Spicy Buffalo Chicken Dip with all the flavors of the classic buffalo wings in scoopable dip form! Loaded with chicken chunks, cream cheese, blue cheese, and hot pepper sauce, it’s absolutely addictive!
Planning your Superbowl get-together menu? This spicy buffalo chicken dip will bring the hot and spicy to any party! It’s as finger-licking, lip-smacking delicious as your favorite buffalo wings in fun scoopable dip form.
Loaded with moist chicken, creamy cream cheese, pungent blue cheese crumbles, and fiery hot sauce, this chicken buffalo dip is absolutely addictive! Serve it with crisp celery/carrot sticks, baguette slices, corn chips, wheat crackers, or bagel chips for a guaranteed crowd-pleaser.
Buffalo chicken wings are classic party favorites but they can involve quite a bit of work especially when serving a large crowd. This hot party dip cuts through the effort yet delivers all the bold flavors your guests crave.
The hardest part of this buffalo chicken recipe, if even, is cooking and shredding the chicken. Once that’s covered, it’s just a matter of stirring everything together until well-combined and warming up in the oven until heated through and bubbly.
Chicken to use
- You can use store-bought rotisserie chicken or make this super quick and easy weeknight roast chicken in an hour!
- Canned cooked chicken breasts are not my first option but they should work if you’re in a pinch.
- You can grill chicken breast to add a smoky layer of flavor or bake in a 400 F oven. Just brush chicken with olive oil, season with salt and pepper, and bake for about 20 to 25 minutes or until juices run clear and a thermometer inserted in the thickest part reads 165 F.
- My favorite way to prepare the chicken is poaching, a delicate cooking technique in which the chicken is gently simmered in liquid and aromatics, keeping the meat from overcooking and toughening. In a small, heavy-bottomed pot, arrange chicken breasts in a single layer and add 1 teaspoon salt, one teaspoon peppercorns, and enough water to cover by an inch. Bring to a boil, skimming scum that floats on top. Lower heat, cover, and cook in a barely a simmer for about 10 to 15 minutes or until a thermometer inserted in the thickest part of chicken reads 165 F.
- I like to use a 6-inch cast-iron skillet to retain the heat longer but feel free to use a shallow baking dish if you like.
- Not a fan of blue cheese dressing? Swap with ranch dressing!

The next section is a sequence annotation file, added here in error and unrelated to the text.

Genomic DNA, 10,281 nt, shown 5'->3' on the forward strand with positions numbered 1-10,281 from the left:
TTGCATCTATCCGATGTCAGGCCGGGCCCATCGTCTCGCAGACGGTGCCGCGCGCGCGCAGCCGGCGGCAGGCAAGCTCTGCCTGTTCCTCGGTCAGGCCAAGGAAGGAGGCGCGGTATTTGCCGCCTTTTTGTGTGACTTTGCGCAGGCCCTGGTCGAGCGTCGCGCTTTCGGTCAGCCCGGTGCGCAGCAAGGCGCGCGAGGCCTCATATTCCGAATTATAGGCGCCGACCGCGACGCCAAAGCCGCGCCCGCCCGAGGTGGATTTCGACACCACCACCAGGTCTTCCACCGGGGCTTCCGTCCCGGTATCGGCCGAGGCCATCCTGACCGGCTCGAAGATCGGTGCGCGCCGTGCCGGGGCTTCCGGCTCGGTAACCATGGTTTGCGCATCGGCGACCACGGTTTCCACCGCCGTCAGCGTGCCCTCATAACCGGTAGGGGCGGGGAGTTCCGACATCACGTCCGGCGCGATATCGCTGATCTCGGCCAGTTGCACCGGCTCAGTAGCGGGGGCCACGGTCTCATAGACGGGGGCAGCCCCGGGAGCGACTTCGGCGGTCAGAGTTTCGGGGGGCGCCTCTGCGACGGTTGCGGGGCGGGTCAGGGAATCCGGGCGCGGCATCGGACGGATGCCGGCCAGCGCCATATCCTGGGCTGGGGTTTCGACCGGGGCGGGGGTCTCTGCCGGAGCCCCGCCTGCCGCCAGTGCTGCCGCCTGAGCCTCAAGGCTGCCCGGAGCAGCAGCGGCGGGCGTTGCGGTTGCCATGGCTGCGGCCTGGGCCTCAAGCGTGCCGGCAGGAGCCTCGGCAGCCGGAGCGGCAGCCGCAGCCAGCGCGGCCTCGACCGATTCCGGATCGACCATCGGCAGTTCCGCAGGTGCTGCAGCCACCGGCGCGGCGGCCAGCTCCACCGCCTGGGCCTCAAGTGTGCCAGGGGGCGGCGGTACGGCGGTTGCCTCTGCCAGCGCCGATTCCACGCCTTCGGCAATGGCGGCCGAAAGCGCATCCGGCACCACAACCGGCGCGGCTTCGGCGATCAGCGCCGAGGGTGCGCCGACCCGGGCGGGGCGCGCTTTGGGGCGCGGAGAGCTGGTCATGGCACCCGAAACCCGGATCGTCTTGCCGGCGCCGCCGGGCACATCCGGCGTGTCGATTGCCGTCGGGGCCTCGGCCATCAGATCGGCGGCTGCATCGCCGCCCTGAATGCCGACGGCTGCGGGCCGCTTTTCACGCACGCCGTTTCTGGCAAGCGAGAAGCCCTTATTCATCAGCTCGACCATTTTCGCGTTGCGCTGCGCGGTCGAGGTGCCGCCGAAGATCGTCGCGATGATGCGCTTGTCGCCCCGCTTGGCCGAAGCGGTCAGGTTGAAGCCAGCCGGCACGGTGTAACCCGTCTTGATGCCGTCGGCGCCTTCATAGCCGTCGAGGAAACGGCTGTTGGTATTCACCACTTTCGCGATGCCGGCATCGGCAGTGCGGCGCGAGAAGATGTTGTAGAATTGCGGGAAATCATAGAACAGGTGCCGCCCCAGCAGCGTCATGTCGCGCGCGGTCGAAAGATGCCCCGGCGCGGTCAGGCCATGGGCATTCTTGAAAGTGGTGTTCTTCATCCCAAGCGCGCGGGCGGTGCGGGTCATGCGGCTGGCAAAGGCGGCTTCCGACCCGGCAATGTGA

- Want a low-cal option? Substitute Neufchatel cheese for the cream cheese and use low-calorie dressing.
- For a vegetarian version, swap the chopped chicken with steamed cauliflower.
- To add more spice, stir in 1/2 teaspoon cayenne pepper.
- If you like to kick up the cheesy factor, add 2 cups of shredded cheddar cheese.
How to serve
- Enjoy with as an appetizer or snack with various dippers such as crudites, gourmet crackers, bagel crisps, pita chips, and corn chips. You can also use it as a topping for baked potatoes or nachos.
- For food safety, don’t keep the dip at room temperature longer than two hours. Transfer leftovers in a container with a tight-fitting lid and refrigerate for up to 3 days or freeze for up to 2 months.
- Reheat in the microwave at 30-second intervals until hot and bubbly, stirring well after each interval. For larger serving, reheat in a 300 F oven for about 10 to 15 minutes until bubbly.
- If frozen, thaw in the refrigerator overnight and reheat in the microwave until completely warmed through.
- 8 ounces cream cheese, softened
- 3 cups cooked chicken, chopped
- 1/2 cup blue cheese, crumbled
- 1/2 cup blue cheese dressing
- 1/2 cup hot sauce, Frank's RedHot or Tabasco
- In a large bowl, beat cream cheese using a hand mixer until fluffy.
- Add chicken, blue cheese crumbles, blue cheese dressing. and hot sauce. Stir until well-combined.
- Transfer into a shallow 1-quart baking dish or a 6-inch cast-iron skillet.
- Bake in a 350 F oven for about 20 to 25 minutes or until heated through and bubbly. Stir before serving.
“This website provides approximate nutrition information for convenience and as a courtesy only. Nutrition data is gathered primarily from the USDA Food Composition Database, whenever available, or otherwise other online calculators.”